As discussed in the writer's letter of 10 April 1963 to CNO OPNAV (N97) – also posted as an article on this site – the major sections of collapsed submarine pressure-hulls sink nearly vertically, i.e., depart from the vertical by less than two-degree while lighter debris which sinks at the aforementioned very low speeds can be carried some distance from the hull sections by existing currents thus creating a debris field of many hundreds of feet in extent when the water-depth is about 11,000-feet (SCORPION).
A final note on sink-rates useful to repeat because of the uninformed conjectures that submarine hulk sink-rates and impact velocities can be as high as 200-knots (BLIND MAN'S BLUFF: K-129). When submarine pressure-hulls are destroyed at great depth, the hulls can be torn longitudinally and vertically into distorted shapes (THRESHER) that are hydrodynamically inefficient in the extreme. As they fall toward the bottom, they probably twist and turn - literally "flutter" - and may never stabilize before impact; hence, the relatively slow sink-rates in the 10-15 knot range.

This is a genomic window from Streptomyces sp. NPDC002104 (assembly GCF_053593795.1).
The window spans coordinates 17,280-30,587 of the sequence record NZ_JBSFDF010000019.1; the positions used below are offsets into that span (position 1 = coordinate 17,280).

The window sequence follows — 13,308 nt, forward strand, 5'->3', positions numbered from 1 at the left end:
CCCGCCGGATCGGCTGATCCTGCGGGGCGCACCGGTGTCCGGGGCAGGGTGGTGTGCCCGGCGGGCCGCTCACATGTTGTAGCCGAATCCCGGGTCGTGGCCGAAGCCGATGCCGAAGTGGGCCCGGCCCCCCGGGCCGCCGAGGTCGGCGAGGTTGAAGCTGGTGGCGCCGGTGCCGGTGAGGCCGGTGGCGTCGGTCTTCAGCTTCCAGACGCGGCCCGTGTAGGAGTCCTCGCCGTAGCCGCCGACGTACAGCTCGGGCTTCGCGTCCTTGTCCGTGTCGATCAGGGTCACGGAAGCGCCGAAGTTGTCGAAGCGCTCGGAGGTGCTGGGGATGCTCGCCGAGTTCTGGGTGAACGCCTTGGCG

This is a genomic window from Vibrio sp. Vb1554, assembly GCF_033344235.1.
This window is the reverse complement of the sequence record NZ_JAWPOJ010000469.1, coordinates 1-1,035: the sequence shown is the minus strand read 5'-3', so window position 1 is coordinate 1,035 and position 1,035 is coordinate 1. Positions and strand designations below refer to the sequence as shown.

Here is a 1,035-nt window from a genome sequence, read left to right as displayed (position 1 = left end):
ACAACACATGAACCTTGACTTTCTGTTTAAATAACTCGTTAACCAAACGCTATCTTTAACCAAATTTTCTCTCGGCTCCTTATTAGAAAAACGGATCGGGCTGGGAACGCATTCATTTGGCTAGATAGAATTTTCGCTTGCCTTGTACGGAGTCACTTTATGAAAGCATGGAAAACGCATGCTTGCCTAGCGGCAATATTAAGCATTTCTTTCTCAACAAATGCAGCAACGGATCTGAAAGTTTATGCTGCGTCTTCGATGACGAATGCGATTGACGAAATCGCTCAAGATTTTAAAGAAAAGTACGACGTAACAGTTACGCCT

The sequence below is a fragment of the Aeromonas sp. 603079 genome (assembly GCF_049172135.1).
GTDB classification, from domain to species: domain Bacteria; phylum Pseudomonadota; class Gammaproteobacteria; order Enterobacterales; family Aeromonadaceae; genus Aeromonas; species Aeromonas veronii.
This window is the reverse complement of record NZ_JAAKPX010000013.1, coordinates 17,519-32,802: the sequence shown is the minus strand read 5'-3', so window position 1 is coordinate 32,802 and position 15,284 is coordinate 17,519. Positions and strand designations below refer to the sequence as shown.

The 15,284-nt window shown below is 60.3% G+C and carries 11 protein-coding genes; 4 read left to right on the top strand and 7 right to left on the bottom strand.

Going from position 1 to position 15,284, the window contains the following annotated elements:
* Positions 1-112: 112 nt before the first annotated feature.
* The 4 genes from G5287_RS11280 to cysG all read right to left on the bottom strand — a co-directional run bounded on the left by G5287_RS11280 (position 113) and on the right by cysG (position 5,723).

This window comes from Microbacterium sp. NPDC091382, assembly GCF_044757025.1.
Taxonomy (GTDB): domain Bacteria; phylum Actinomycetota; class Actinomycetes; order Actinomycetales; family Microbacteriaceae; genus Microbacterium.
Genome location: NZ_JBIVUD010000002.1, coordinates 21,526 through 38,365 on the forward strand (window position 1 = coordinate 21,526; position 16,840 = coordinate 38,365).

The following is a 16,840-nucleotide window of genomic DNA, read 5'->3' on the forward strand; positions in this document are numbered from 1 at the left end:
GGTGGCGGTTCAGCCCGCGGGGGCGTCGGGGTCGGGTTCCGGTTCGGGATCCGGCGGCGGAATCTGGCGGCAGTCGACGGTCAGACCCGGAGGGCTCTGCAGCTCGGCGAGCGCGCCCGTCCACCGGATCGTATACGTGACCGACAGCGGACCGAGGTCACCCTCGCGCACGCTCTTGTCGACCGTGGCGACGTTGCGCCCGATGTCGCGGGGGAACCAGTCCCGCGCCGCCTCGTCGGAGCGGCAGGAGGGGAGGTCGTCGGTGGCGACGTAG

The purpose of this posting - and many others by this writer - is to increase the probability that this information is archived for future availability.
Additional Comment August 17, 2013 in reply to John Ellis Post:
It has been conjectured SCORPION had a depth restriction and was transiting westward to Norfolk at 300 feet – certainly not deeper than 400 feet - when hydrogen outgassed by the main battery exploded twice in half a second at 18:20:44Z killing and/or incapacitating the crew with an atmospheric overpressure estimated to have been 150-200 psi (circa three times fatal value) at the site of the event.
It is assumed propulsion was lost due to that event. SCORPION collapsed at a depth of 1530 feet 21 mins and 50 secs after the battery event. So, we have a relatively slow average sink-rate of 0.6 knots which, due to hull compression (increasing with depth and reducing displacement) would have gradually accelerated, all of which suggests that when the battery exploded, SCORPION had to have been in only very slightly negative trim when propulsion was lost.